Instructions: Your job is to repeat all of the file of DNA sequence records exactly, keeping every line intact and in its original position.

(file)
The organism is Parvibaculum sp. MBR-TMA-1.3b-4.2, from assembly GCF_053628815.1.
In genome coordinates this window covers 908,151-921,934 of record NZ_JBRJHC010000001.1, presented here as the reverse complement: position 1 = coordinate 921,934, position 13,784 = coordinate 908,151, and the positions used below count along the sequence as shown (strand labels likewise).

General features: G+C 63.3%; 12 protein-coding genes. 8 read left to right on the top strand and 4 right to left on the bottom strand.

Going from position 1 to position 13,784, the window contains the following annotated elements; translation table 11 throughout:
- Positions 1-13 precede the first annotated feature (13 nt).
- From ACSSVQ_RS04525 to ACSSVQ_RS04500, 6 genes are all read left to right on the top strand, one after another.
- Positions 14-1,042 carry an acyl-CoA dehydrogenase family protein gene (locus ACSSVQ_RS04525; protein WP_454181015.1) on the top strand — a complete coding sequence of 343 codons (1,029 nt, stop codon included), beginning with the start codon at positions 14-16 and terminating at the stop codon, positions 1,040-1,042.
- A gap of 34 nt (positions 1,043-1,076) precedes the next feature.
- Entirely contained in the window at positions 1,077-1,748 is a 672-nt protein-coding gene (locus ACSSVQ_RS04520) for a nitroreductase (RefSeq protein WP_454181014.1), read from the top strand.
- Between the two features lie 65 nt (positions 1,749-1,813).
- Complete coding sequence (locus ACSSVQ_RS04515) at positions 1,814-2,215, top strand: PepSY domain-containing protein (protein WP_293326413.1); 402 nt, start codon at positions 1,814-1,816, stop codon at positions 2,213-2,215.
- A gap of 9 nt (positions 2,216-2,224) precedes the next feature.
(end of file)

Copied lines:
The organism is Parvibaculum sp. MBR-TMA-1.3b-4.2, from assembly GCF_053628815.1.
In genome coordinates this window covers 908,151-921,934 of record NZ_JBRJHC010000001.1, presented here as the reverse complement: position 1 = coordinate 921,934, position 13,784 = coordinate 908,151, and the positions used below count along the sequence as shown (strand labels likewise).

General features: G+C 63.3%; 12 protein-coding genes. 8 read left to right on the top strand and 4 right to left on the bottom strand.

Going from position 1 to position 13,784, the window contains the following annotated elements; translation table 11 throughout:
- Positions 1-13 precede the first annotated feature (13 nt).
- From ACSSVQ_RS04525 to ACSSVQ_RS04500, 6 genes are all read left to right on the top strand, one after another.
- Positions 14-1,042 carry an acyl-CoA dehydrogenase family protein gene (locus ACSSVQ_RS04525; protein WP_454181015.1) on the top strand — a complete coding sequence of 343 codons (1,029 nt, stop codon included), beginning with the start codon at positions 14-16 and terminating at the stop codon, positions 1,040-1,042.
- A gap of 34 nt (positions 1,043-1,076) precedes the next feature.
- Entirely contained in the window at positions 1,077-1,748 is a 672-nt protein-coding gene (locus ACSSVQ_RS04520) for a nitroreductase (RefSeq protein WP_454181014.1), read from the top strand.
- Between the two features lie 65 nt (positions 1,749-1,813).
- Complete coding sequence (locus ACSSVQ_RS04515) at positions 1,814-2,215, top strand: PepSY domain-containing protein (protein WP_293326413.1); 402 nt, start codon at positions 1,814-1,816, stop codon at positions 2,213-2,215.
- A gap of 9 nt (positions 2,216-2,224) precedes the next feature.